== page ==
• $\begingroup$ @KyleKanos, $\delta u = |\mathbf{\delta u}|$. $\delta u_{perp}$ is in the x-y plane where $\delta u _ z = 0$. Thanks $\endgroup$
    – Tasnim
    Dec 31, 2023 at 21:08

1 Answer 1

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I follow what you are doing up until this point:

Expressing the Cartesian components of $(\mathbf{\delta u_{perp}})$ in terms of spherical coordinates as $(\delta u_x = \delta u_r \sin \theta \cos \phi)$, $(\delta u_y = \delta u_r \sin \theta \sin \phi)$, and $(\delta u_z = \delta u_r \cos \theta)$, where $(\delta u_r)$ is the radial component. Now, the divergence in spherical coordinates: \begin{align} \nabla \cdot \mathbf{\delta u_{perp}} &= \frac{1}{r^2} \frac{\partial}{\partial r}(r^2 \delta u_r \sin \theta \cos \phi) + \frac{1}{r \sin \theta} \frac{\partial}{\partial \theta}(\delta u_r \sin \theta \cos \phi) \\ &\quad + \frac{1}{r \sin \theta} \frac{\partial}{\partial \phi}(\delta u_r \sin \theta \sin \phi) \end{align}

It looks like you've inserted $\delta u_x$ into the divergence equation and ignored the other components (which is wrong in two different ways). What you should do instead is write only the spherical components of vector here: $$\nabla \cdot \delta\mathbf{u}_\text{perp} = \frac{1}{r^2} \frac{\partial}{\partial r}(r^2 \delta u_r) + \frac{1}{r \sin \theta} \frac{\partial}{\partial \theta}(\delta u_\theta \sin \theta)+\frac{1}{r \sin \theta} \frac{\partial}{\partial \phi}(\delta u_\phi)$$ And then find the components $\delta u_r,\,\delta u_\theta,\,\delta u_\phi$ necessary to find this sum being zero and that $\partial_z\delta\mathbf{u}_\text{perp}=0$.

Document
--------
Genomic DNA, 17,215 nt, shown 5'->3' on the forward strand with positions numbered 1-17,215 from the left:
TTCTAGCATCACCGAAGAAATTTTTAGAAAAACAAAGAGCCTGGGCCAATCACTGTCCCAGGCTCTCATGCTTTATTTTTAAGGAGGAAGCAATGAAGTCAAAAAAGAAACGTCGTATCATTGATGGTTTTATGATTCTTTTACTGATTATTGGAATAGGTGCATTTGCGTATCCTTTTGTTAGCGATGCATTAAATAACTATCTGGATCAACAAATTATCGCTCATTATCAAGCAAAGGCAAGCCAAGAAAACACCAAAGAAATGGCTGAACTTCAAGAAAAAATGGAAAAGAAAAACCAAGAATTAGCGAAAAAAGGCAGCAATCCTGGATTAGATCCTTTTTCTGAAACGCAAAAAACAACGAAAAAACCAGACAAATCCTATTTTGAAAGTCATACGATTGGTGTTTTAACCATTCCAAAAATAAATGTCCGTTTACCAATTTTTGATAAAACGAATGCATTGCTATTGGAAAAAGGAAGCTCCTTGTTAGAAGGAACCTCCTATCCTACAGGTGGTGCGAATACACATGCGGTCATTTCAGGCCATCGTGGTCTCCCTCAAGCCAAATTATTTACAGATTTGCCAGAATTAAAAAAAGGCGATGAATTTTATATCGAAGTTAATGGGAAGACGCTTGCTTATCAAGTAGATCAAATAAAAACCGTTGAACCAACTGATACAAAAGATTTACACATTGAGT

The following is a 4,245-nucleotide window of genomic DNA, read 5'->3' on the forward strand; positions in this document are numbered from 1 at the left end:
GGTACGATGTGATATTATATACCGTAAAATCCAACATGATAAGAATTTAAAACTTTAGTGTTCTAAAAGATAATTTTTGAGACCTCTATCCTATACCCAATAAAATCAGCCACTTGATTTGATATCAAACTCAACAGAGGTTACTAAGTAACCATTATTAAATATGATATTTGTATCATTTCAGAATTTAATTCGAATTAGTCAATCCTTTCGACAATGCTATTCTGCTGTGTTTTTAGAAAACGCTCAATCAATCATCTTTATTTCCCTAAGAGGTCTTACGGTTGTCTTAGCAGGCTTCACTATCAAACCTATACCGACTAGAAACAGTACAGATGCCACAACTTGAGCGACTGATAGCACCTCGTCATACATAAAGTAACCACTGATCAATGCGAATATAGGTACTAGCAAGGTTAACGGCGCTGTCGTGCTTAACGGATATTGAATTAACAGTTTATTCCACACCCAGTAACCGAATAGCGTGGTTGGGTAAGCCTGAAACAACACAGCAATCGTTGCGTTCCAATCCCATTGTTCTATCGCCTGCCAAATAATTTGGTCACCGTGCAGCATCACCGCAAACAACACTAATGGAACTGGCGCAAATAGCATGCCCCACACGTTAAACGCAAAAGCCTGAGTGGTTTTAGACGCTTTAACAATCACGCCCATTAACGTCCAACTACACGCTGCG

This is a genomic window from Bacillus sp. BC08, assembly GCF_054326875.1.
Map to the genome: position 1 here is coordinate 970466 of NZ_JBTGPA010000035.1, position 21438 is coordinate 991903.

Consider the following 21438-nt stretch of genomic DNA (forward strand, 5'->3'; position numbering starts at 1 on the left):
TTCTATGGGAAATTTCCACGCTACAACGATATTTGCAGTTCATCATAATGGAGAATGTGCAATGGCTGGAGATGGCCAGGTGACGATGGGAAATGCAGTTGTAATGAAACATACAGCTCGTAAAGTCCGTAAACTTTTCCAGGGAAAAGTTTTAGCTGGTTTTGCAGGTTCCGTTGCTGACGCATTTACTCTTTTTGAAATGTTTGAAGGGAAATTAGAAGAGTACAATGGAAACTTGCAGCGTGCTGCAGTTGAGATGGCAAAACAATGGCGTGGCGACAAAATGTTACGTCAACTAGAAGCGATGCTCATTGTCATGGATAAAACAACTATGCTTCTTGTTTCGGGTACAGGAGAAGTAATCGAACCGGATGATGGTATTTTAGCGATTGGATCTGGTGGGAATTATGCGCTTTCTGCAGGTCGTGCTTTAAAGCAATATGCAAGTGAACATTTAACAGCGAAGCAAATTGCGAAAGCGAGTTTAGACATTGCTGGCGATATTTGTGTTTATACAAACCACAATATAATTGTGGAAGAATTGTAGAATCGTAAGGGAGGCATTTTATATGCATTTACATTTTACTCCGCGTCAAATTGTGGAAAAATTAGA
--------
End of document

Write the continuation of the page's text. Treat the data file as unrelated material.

But that's doing it the hard way. The easier way is start with the divergence in Cartesian coordinates, $$\nabla\cdot\delta \mathbf{u}_\text{perp}=\frac{\partial\delta u_x}{\partial x}+\frac{\partial\delta u_y}{\partial y}+\frac{\partial\delta u_z}{\partial z}=0$$ Since you know that $\delta\mathbf{u}_\text{perp}$ is a function of the form $f(x,y)$, then, as you point out, $\partial_z\delta u_z=0$, and you are left with requiring that, $$\frac{\partial\delta u_x}{\partial x}+\frac{\partial\delta u_y}{\partial y}=0\tag{1}$$ The simplest solution would be that $\delta u_x\propto y$ and $\delta u_y\propto x$ so that the derivatives are each zero and then easily sums to zero. Other possible solutions would allow for non-zero derivative components, for example $\delta u_x=x^2y$ and $\delta u_y=-y^2x$ so that both derivatives are non-zero and sum to zero.

In either case, once you have a potential solution to Eq (1), you can transform it from Cartesian coordinates into spherical ones and compare. Of course, you should also verify it is correct by inserting the spherical form into the spherical-coordinate divergence equation.

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  • $\begingroup$ Thank you so much! $\endgroup$
    – Tasnim
    Dec 30, 2023 at 18:52
  • $\begingroup$ @Tasnim: The StackExchange model uses upvotes and accepts as ways to say thanks, rather than just comments. $\endgroup$
    – Kyle Kanos
    Dec 30, 2023 at 19:58